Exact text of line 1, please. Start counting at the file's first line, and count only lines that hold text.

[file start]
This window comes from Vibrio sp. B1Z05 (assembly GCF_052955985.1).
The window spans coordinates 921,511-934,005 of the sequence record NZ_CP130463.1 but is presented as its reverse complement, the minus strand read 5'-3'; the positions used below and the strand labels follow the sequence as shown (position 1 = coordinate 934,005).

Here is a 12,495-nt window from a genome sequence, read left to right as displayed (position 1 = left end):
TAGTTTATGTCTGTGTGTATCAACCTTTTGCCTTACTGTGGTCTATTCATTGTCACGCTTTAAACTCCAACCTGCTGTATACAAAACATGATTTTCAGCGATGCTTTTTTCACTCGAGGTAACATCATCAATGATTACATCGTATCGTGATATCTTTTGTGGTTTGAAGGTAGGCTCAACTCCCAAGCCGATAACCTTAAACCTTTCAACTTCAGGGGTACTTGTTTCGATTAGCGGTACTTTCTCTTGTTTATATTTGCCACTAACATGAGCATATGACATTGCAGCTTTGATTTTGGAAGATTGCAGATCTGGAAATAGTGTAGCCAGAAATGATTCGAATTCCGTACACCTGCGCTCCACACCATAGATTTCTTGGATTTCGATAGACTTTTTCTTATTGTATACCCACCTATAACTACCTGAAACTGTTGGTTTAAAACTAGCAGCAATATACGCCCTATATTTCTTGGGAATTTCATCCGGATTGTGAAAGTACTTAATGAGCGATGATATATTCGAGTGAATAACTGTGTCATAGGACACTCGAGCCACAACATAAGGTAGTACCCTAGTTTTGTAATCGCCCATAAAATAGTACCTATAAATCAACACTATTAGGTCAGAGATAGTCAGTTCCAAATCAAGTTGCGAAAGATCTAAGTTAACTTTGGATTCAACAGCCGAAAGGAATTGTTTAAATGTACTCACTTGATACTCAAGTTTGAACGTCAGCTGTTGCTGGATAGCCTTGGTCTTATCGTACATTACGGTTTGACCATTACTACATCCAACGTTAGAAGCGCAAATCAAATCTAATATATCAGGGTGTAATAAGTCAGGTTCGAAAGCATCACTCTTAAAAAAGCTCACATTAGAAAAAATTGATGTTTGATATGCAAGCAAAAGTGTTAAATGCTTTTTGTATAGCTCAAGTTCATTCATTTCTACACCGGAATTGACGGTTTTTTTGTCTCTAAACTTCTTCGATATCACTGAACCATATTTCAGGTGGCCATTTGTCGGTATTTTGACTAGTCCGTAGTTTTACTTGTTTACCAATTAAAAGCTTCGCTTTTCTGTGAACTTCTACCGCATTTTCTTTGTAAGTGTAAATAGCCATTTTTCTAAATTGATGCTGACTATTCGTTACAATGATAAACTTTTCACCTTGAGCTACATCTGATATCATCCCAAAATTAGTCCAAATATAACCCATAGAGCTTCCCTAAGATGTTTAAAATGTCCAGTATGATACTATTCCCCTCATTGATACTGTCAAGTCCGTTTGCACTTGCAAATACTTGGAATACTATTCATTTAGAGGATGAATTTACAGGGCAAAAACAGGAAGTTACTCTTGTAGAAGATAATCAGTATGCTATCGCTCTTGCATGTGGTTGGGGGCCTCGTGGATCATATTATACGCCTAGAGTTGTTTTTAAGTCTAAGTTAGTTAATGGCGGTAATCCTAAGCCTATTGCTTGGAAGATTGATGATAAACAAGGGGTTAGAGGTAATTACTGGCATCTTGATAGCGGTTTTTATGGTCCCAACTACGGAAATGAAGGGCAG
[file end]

This window comes from Vibrio sp. B1Z05 (assembly GCF_052955985.1).